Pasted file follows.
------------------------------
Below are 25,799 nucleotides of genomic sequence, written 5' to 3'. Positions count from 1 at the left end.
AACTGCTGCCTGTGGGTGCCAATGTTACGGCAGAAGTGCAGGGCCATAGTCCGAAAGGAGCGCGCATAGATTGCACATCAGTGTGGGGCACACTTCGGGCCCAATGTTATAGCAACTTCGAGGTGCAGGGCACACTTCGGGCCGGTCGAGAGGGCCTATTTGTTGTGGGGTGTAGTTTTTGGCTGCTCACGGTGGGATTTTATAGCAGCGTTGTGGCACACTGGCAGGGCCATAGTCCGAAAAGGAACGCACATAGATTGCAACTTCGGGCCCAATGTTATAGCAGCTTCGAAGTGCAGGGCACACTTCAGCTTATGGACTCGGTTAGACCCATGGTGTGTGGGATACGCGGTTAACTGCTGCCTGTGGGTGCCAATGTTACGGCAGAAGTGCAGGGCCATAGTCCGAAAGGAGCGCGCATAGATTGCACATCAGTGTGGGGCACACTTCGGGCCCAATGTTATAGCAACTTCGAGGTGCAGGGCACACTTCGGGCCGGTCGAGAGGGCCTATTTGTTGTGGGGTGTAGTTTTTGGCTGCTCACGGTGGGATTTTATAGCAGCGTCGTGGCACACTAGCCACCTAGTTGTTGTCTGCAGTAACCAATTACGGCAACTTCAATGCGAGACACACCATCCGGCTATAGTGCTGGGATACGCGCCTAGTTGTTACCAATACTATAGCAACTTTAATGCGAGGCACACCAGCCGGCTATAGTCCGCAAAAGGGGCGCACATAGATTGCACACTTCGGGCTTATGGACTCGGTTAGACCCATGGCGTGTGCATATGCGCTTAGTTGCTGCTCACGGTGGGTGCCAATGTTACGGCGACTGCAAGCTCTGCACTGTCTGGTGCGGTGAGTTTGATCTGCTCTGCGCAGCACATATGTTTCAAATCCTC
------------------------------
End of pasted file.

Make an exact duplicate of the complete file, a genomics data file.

Below are 25,799 nucleotides of genomic sequence, written 5' to 3'. Positions count from 1 at the left end.
AACTGCTGCCTGTGGGTGCCAATGTTACGGCAGAAGTGCAGGGCCATAGTCCGAAAGGAGCGCGCATAGATTGCACATCAGTGTGGGGCACACTTCGGGCCCAATGTTATAGCAACTTCGAGGTGCAGGGCACACTTCGGGCCGGTCGAGAGGGCCTATTTGTTGTGGGGTGTAGTTTTTGGCTGCTCACGGTGGGATTTTATAGCAGCGTTGTGGCACACTGGCAGGGCCATAGTCCGAAAAGGAACGCACATAGATTGCAACTTCGGGCCCAATGTTATAGCAGCTTCGAAGTGCAGGGCACACTTCAGCTTATGGACTCGGTTAGACCCATGGTGTGTGGGATACGCGGTTAACTGCTGCCTGTGGGTGCCAATGTTACGGCAGAAGTGCAGGGCCATAGTCCGAAAGGAGCGCGCATAGATTGCACATCAGTGTGGGGCACACTTCGGGCCCAATGTTATAGCAACTTCGAGGTGCAGGGCACACTTCGGGCCGGTCGAGAGGGCCTATTTGTTGTGGGGTGTAGTTTTTGGCTGCTCACGGTGGGATTTTATAGCAGCGTCGTGGCACACTAGCCACCTAGTTGTTGTCTGCAGTAACCAATTACGGCAACTTCAATGCGAGACACACCATCCGGCTATAGTGCTGGGATACGCGCCTAGTTGTTACCAATACTATAGCAACTTTAATGCGAGGCACACCAGCCGGCTATAGTCCGCAAAAGGGGCGCACATAGATTGCACACTTCGGGCTTATGGACTCGGTTAGACCCATGGCGTGTGCATATGCGCTTAGTTGCTGCTCACGGTGGGTGCCAATGTTACGGCGACTGCAAGCTCTGCACTGTCTGGTGCGGTGAGTTTGATCTGCTCTGCGCAGCACATATGTTTCAAATCCTC